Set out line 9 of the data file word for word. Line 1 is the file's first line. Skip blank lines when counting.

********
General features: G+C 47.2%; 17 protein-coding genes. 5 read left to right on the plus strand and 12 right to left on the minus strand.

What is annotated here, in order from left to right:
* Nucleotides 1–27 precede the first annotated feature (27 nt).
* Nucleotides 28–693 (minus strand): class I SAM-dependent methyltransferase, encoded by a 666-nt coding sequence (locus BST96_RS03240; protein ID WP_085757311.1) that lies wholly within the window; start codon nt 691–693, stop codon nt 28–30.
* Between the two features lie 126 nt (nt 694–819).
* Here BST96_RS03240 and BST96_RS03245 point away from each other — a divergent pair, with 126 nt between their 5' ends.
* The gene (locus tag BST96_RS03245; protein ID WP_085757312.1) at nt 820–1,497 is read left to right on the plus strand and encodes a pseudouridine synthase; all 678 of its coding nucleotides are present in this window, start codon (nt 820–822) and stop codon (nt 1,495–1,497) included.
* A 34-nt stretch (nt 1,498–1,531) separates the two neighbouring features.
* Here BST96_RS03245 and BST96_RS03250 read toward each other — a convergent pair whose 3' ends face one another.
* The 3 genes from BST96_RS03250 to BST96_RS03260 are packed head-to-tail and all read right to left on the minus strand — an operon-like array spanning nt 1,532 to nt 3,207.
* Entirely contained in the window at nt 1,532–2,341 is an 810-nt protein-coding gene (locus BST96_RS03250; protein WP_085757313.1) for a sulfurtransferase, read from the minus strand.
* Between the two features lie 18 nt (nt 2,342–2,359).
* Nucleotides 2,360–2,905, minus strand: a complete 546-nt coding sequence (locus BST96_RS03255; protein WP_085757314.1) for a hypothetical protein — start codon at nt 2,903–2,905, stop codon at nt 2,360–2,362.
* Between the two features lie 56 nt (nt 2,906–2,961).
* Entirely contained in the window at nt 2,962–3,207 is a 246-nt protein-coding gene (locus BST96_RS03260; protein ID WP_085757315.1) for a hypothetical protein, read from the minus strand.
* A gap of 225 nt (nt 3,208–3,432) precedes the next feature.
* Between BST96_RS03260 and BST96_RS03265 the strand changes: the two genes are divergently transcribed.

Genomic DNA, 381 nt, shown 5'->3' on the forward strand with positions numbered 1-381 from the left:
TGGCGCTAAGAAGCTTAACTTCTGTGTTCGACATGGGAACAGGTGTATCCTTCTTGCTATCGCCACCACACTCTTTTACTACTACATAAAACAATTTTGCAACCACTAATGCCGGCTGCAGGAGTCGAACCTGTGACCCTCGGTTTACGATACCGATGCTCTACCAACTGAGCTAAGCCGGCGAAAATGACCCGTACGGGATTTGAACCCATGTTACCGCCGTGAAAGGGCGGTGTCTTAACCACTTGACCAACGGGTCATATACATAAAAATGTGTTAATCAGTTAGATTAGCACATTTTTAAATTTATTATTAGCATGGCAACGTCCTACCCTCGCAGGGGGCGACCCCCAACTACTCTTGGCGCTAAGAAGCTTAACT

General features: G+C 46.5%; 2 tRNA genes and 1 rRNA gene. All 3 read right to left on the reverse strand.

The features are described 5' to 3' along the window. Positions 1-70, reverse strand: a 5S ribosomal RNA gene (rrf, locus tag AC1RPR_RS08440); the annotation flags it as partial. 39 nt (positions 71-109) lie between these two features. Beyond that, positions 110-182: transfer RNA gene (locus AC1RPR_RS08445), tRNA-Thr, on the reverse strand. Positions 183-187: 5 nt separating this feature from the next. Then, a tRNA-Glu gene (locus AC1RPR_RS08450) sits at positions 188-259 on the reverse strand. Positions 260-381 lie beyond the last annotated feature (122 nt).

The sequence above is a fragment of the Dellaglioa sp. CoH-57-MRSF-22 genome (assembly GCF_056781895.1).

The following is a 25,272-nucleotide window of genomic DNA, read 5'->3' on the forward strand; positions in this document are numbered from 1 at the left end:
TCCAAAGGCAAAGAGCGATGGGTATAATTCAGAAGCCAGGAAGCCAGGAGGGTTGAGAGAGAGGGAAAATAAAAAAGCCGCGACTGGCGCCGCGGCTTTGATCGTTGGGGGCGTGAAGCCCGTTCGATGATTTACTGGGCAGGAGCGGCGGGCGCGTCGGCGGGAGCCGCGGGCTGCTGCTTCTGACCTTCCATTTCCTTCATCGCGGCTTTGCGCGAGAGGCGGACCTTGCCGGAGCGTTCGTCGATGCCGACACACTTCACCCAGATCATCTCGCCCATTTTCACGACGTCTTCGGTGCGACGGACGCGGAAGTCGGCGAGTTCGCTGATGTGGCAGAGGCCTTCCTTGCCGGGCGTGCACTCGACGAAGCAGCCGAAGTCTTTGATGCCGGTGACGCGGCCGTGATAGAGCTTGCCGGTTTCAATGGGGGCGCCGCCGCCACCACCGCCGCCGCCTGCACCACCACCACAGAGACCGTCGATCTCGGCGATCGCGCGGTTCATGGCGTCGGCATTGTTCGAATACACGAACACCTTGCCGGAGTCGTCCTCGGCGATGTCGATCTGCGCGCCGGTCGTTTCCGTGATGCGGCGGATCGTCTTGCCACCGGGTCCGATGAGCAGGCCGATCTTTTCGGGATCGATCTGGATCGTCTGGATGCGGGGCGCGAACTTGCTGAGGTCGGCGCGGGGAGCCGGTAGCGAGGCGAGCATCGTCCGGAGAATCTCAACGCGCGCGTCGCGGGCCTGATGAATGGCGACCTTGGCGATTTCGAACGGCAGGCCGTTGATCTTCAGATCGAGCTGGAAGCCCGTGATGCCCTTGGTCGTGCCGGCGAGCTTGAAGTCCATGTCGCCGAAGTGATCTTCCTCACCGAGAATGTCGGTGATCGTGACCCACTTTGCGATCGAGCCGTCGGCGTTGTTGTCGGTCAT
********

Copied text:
* Here BST96_RS03245 and BST96_RS03250 read toward each other — a convergent pair whose 3' ends face one another.